Bacterial strains and growth conditions

The clinical isolates of H pylori used in this study were isolated from antral biopsies obtained from patients attending the Gastroenterology Clinic at St James’s Hospital, Dublin. H pylori was grown as described previously.22 A clinical isolate of C jejuni from a patient with C jejuni enteritis and a reference strain (HS:19) were grown for two days on campylobacter selective supplement (Oxoid, Basingstoke, UK) at 42°C. E coli K12 was purchased from Gibco (Grand Island, USA) and was grown under standard conditions on LB agar plates. E aerogenes (NCTC 9528), S typhimurium (ATCC 19585), and Y pseudotuberculosis (IP 2627) were grown on LB agar.

Western blotting and SDS-PAGE

Sodium dodecyl sulphate-polyacrylamide gel electrophoresis (SDS-PAGE) and western blotting were performed essentially as described previously.22,23 Immunoblots were processed and developed by enhanced chemiluminescence. For N terminal sequencing, proteins were electroblotted to ProBlott.

Purification of NapA and AphC

Both the NapA and AphC antigens were purified from whole H pylori (strain 11638; 25 mg) on the basis of molecular weight using preparative continuous elution SDS-PAGE on a Model 491 Prep-Cell (BioRad, Hemel Hempstead, UK), as recommended by the manufacturer.

Cloning of the H pylorinap A gene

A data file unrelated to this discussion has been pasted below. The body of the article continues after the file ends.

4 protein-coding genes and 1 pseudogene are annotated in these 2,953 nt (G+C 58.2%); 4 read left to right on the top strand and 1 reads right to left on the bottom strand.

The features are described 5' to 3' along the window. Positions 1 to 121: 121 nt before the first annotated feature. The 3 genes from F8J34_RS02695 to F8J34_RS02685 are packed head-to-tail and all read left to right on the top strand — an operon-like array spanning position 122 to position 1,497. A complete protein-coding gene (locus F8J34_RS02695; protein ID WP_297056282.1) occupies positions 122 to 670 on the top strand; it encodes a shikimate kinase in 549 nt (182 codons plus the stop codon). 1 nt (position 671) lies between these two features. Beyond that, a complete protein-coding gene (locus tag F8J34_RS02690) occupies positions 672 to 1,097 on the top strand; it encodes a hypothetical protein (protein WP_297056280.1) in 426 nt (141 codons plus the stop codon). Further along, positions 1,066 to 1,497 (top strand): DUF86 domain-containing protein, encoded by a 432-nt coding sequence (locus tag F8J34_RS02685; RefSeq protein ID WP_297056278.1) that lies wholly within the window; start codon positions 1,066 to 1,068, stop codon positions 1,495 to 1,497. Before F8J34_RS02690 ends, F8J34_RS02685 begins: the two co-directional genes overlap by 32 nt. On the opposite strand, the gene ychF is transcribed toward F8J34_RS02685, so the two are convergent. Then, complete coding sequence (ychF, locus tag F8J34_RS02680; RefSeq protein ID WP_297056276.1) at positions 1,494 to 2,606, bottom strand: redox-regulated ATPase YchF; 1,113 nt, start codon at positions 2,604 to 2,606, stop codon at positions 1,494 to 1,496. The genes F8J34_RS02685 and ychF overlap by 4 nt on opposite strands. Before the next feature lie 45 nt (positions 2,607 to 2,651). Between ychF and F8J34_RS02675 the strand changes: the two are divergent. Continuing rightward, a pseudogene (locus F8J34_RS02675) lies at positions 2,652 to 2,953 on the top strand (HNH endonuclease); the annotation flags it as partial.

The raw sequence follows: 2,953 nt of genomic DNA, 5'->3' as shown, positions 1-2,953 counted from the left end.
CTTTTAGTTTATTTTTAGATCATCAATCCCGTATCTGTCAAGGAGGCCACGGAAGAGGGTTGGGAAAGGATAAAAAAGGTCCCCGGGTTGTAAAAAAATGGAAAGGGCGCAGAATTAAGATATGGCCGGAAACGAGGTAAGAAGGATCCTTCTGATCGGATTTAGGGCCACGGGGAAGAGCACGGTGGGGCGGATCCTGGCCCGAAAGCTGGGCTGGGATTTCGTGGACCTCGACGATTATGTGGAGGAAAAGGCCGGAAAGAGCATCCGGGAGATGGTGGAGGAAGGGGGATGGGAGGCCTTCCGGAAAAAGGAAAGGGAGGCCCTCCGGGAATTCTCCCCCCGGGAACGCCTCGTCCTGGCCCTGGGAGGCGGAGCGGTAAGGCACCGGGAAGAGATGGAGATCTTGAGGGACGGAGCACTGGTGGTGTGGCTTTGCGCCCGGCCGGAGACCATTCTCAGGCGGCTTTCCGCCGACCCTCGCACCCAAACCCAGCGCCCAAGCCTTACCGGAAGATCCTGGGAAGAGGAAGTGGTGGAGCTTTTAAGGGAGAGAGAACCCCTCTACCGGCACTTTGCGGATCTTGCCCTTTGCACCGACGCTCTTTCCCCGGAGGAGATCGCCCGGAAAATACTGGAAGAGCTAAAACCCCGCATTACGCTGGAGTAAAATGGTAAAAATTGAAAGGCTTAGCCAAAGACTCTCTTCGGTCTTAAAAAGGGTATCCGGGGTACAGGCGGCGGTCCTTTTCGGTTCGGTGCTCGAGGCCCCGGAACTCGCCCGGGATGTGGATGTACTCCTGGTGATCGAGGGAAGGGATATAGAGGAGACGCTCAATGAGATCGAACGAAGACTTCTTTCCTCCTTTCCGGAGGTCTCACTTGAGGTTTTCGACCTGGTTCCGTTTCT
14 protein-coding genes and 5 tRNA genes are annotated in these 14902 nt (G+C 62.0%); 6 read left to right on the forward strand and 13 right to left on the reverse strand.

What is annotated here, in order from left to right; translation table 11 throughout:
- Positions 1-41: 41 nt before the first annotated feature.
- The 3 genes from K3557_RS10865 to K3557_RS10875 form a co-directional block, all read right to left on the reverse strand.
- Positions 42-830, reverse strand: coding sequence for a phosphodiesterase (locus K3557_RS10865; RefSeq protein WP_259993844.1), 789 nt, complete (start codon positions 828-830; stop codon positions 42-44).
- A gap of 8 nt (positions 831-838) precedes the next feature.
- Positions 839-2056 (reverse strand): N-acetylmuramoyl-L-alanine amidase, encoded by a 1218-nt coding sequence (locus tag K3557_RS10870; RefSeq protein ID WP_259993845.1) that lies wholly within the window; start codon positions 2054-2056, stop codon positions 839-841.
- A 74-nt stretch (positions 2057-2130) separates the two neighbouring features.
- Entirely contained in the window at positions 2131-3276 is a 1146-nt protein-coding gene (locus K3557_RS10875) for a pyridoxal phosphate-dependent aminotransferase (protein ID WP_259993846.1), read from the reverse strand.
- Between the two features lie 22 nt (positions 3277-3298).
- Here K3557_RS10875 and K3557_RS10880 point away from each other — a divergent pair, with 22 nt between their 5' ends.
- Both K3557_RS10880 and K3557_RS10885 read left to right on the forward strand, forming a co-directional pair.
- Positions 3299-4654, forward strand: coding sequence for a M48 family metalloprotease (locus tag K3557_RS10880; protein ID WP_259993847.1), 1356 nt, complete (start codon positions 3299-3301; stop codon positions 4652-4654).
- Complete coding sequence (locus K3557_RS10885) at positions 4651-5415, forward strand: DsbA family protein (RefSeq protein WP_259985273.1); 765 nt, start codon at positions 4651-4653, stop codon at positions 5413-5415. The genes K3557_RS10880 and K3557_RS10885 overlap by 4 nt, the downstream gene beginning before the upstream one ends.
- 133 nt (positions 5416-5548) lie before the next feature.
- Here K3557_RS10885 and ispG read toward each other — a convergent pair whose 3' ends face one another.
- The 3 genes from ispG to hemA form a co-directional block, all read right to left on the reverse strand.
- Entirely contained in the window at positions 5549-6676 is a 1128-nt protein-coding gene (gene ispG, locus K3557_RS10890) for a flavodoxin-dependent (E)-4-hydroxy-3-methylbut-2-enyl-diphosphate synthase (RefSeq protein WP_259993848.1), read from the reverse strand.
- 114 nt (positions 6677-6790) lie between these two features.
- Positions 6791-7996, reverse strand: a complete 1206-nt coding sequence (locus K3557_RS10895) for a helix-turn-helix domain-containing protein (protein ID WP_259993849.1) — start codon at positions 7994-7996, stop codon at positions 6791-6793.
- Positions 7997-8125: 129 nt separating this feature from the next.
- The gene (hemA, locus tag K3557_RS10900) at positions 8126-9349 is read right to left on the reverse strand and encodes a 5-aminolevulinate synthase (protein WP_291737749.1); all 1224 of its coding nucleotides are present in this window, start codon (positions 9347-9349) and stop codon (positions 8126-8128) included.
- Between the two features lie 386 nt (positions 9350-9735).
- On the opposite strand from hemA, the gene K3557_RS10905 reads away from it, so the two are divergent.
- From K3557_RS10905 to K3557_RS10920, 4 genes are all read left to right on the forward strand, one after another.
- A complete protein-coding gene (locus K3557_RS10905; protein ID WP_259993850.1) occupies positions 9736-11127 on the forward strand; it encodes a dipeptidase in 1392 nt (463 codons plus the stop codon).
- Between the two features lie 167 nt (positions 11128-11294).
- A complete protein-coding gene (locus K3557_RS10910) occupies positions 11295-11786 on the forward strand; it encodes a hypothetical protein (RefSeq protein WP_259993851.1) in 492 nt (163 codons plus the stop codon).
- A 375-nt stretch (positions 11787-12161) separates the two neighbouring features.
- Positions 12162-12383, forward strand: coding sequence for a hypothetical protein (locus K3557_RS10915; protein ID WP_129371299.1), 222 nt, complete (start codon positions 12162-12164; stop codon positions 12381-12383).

Genomic DNA was extracted from H pylori (NCTC 11638) as described previously.24 Oligonucleotide primers specific for the 5′ and 3′ termini of the napA gene were generated. The forward primer (F) was designed to incorporate an Nde1 restriction endonuclease site while the reverse primer (R) incorporates a BamH1 restriction site. The primer sequences were: F, 5′-GAA GGA CTT CAT ATG AAG ACA TTT G -3′ and R, 5′-CGT GAA TGG ATC CTC ATG CTG ACT TCT-3′. The napA gene sequence was amplified in a “hotstart” polymerase chain reaction (PCR) using 50–100 ng of H pylori DNA. A “touchdown” PCR procedure25 was utilised. The reaction products were purified on a 4% low melting point agarose gel and recovered following β-agarase 1 digestion. Approximately 3 μg of purified DNA fragment corresponding to the napA gene was then digested with the restriction enzymes Nde1 and BamH1, each of which occurs only once on the amplified fragment.

Cloning of aphC

The following primers were used to amplify the entire sequence of aphC for cloning in an expression vector (pET16b: Novagen, Madison, USA). Forward primer: 5′ GAC TGA TAG CAT ATG TTA GTT ACA AAA CTT GC-3′; reverse primer: 5′-AGC TTA ATG GAT CCT TCT TAA AGA TAT TCT GCA ACG-3′. The forward primer was modified to include an Nde1 site and the reverse had a built in BamH1 site. The insert was amplified, digested with the appropriate enzymes, and ligated into the expression vector pET16b.